The new farm acts are essentially silent on the environmental front, so estimating their potential impact on the sustainability of Indian agriculture is not easy. But we can look at past examples where similar policies have already been enacted, to predict if these acts will bring any environmental benefits to Indian agriculture. Around four decades ago, President Ronald Reagan opened up US agriculture and brought in agro-businesses while reducing government price support mechanisms similar to India’s MSP. Earl Butz, agriculture secretary at the time, believed in “getting big or getting out”. Today, there is evidence that those policies may have actually reduced crop diversity, a cornerstone of sustainable agriculture. Crop diversification can not only make agriculture resilient to climatic shocks, but also promote efficient resource utilisation, strengthen national food security, and provide economic benefits to farmers.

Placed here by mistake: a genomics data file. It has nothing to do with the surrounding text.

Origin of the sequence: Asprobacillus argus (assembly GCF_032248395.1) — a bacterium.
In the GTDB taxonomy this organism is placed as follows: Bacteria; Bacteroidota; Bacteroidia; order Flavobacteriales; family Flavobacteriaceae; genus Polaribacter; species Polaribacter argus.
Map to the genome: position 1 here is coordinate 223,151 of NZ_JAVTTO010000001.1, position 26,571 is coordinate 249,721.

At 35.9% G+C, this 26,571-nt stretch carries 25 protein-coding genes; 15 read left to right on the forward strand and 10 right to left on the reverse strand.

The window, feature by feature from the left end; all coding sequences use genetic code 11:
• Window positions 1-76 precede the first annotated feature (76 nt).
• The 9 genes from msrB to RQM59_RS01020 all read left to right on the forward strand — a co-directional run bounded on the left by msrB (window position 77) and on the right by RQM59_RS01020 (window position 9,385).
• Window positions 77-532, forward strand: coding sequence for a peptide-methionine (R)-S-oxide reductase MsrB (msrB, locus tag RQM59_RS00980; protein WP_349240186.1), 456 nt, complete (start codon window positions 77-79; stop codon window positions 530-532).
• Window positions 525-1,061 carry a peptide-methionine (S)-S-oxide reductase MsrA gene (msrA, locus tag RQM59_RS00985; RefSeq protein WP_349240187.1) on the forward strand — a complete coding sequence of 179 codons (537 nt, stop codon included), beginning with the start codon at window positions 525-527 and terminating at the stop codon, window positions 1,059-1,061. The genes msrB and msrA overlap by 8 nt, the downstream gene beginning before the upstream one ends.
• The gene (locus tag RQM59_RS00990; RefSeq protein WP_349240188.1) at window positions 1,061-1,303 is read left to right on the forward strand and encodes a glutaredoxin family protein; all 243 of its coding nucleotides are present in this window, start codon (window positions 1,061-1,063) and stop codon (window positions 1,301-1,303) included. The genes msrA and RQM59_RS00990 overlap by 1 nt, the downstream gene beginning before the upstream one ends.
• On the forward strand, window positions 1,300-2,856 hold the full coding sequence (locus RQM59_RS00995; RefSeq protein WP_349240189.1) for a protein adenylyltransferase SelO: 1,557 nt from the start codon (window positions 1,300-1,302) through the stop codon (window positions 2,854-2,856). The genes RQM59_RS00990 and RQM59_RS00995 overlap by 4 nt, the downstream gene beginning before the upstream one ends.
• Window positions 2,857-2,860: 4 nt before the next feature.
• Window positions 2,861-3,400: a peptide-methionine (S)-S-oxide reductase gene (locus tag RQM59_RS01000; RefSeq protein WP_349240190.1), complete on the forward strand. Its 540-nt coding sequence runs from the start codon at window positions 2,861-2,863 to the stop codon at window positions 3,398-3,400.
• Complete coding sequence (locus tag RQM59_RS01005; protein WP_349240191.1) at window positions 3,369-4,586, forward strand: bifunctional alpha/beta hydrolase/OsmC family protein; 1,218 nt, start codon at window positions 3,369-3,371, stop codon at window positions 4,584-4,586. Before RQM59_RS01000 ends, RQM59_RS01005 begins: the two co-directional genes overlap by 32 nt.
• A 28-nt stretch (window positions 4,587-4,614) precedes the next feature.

Regrettably, many US farmers who earlier grew corn, beans, hay, and oats besides raising cattle and hogs on their farms, have today shifted to exclusive corn-soy rotations to sell to corporate buyers as animal feed. Even more worryingly, erstwhile family farms have been taken over by corporations and small and medium-sized farms’ share of total agricultural production has reduced from 50% to 25% in the last three decades.
While the three Indian farm acts clearly state that no agreement can be entered into to transfer land from farmers, there is no protection for farmers who may simply not be able to compete with big agriculture operations around them, and end up selling land when farming becomes economically unviable. At the extreme end, acquisition of land by foreign investors has been shown to threaten local food security by redirecting important dietary nutrients to international markets. This is extremely worrying for India, where the average citizen’s diet is already considered unhealthy and lacking essential nutrients, when compared to the EAT-Lancet reference diet.
The billion dollar question is, what should be done to solve Indian agriculture’s sustainability problems, because these new acts do not touch them even with the proverbial ten-foot pole.